This fall, the Science Leadership Academy faced its biggest challenge in the 13-year history of the school. After leasing our charming but limited space for many years, we were scheduled to move into a refurbished co-located facility. This was a watershed moment for the district, as it marked the first time in recent memory that two existing schools—one citywide magnet and one neighborhood school—would be co-located in the same facility. The district was committing $23 million to the renovation, and it was seen as a potential roadmap for a district with many severely underutilized facilities. We’d spent the better part of two years preparing—designing the facility, getting to know each other’s faculty, and prepping for the students from both schools to get to know their new neighbors in a way that was powerful and positive. (more…)
Guest post by Tommy T. Welch
In last week’s post, I described how Meadowcreek High School (MHS) has partnered with local and national businesses to develop a robust program of paid internships that are enhancing student learning and long-term curriculum development. Of course, this did not happen overnight. It took years of effort from hundreds of people all working toward a common goal. But I am absolutely confident that other communities can replicate our success. (more…)
Guest post by Cameron Soester
For years many schools have adopted common instructional language, which has produced some amazing results. At Milford Public Schools we have taken a similar approach to adopting common discipline language. Though other programs exist that guide leadership teams to develop a discipline philosophy, we took a path less traveled and made Eagle Pride, a one-of-a-kind customized program for our preK–12 students. (more…)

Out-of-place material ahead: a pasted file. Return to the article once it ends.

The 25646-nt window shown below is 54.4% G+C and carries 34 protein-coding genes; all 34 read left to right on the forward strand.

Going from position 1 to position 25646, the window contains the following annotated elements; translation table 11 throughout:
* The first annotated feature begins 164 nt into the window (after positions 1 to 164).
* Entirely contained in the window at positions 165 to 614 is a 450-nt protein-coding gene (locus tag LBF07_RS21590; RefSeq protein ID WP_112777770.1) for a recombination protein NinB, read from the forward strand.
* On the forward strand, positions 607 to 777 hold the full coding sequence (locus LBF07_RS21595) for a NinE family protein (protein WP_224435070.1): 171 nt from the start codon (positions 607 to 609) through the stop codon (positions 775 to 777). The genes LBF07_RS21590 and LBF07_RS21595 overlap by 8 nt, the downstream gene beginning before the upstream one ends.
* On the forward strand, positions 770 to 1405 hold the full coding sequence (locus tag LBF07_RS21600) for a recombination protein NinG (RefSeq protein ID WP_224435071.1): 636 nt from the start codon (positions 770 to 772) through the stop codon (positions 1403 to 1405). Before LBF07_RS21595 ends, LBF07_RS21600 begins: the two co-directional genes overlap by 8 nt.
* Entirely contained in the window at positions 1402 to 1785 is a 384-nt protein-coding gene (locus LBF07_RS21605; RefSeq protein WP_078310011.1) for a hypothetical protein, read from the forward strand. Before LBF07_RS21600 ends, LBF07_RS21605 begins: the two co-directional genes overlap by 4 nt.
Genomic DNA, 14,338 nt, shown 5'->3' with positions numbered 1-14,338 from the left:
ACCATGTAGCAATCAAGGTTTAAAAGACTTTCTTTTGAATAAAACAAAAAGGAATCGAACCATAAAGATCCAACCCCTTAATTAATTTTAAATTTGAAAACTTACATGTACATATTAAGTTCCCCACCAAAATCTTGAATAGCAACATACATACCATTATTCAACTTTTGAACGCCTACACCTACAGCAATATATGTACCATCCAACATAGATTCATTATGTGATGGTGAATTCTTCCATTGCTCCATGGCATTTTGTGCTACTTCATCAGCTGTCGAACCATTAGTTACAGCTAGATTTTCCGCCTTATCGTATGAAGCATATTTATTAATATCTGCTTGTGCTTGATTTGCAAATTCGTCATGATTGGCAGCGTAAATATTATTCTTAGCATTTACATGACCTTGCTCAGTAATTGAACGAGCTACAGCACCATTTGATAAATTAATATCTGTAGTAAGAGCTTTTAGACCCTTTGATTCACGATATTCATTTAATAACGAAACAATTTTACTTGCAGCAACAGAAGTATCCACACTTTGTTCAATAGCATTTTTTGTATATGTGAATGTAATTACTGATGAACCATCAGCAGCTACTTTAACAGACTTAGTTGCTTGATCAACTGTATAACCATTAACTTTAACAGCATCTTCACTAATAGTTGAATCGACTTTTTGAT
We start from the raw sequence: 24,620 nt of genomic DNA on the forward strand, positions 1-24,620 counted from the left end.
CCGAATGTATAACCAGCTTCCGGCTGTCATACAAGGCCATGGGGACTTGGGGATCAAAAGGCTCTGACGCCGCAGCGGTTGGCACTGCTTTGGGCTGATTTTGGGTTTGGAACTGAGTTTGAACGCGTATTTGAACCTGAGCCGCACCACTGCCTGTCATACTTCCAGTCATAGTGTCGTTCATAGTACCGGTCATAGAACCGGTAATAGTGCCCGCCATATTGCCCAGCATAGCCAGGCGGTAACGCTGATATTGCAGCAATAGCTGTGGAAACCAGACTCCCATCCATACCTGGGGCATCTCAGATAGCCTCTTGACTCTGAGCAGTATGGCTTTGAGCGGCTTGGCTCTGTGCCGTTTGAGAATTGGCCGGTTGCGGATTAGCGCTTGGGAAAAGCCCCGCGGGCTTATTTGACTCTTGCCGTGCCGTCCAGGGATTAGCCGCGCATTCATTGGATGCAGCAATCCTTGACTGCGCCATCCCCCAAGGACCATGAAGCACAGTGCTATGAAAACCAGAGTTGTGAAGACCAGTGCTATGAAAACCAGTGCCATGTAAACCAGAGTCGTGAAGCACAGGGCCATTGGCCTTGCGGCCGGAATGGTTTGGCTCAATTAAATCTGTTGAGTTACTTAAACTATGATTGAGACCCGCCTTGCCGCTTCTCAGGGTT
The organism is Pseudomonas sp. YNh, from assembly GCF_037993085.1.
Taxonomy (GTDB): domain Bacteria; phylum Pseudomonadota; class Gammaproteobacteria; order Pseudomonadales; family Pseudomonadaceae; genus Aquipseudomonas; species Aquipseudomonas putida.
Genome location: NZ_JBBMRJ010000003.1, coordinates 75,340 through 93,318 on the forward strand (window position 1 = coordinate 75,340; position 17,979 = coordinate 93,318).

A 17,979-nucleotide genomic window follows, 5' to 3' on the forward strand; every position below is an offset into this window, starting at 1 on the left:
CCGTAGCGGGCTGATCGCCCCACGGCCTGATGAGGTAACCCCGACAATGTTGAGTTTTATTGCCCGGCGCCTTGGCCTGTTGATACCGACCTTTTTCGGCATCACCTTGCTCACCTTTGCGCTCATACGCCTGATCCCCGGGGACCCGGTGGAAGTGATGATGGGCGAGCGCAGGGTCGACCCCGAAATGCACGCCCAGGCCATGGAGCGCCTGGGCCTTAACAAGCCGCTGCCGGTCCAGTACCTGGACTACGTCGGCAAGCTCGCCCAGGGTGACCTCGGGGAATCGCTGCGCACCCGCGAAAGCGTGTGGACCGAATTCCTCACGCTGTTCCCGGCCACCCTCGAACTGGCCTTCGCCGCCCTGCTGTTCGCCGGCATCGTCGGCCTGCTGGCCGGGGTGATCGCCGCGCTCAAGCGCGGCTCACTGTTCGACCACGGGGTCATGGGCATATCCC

As we all know, your school’s success is tied to much more than student academic performance. School security, and the emotional and physical well being of your students, staff, and community, are examples of other important issues that must be managed well in our present educational and societal climate. To that end, in December, educators from around the country had the opportunity to tune in to two webinars, courtesy of NASSP, on terrorism—an all too relevant topic today.
Throughout the year, NASSP offers free professional development webinars that provide discussion and instruction on timely topics and tools for education leaders. (Fees for nonmembers vary.) (more…)
Research has shown that when students give back to their community, it leads to significant positive effects on their academic performance, values, leadership, choice of a service career, and plans to participate in service after college.
Such findings would suggest that secondary school students who are members of the National Honor Society (NHS), National Junior Honor Society (NJHS), and the National Association of Student Councils (NASC) are well prepared for their future endeavors. These three student leadership organizations, which are administered by the National Association of Secondary School Principals (NASSP), annually engage in service projects that result in a significant number of volunteer service hours and a substantial amount of dollars raised for charitable causes. (more…)
Guest post by Eddie Gleason
Meaningful family-community engagement and principal leadership are two essential components for effective school improvement. Yet, these two elements often operate separately from each other, and collaboration between school leaders and the community can be a challenge.
October is National Principals Month, which presents an opportunity for communities to recognize the important work principals do for our students across the country. In recognition of this annual celebration, I’m going to share with you how my local Parent Teacher Association (PTA) and our elementary school principal worked together to unite a community in educating our students.
Recently, as a PTA officer and the only male on the executive committee at my local elementary school, I was assigned to connect with the new school principal. (more…)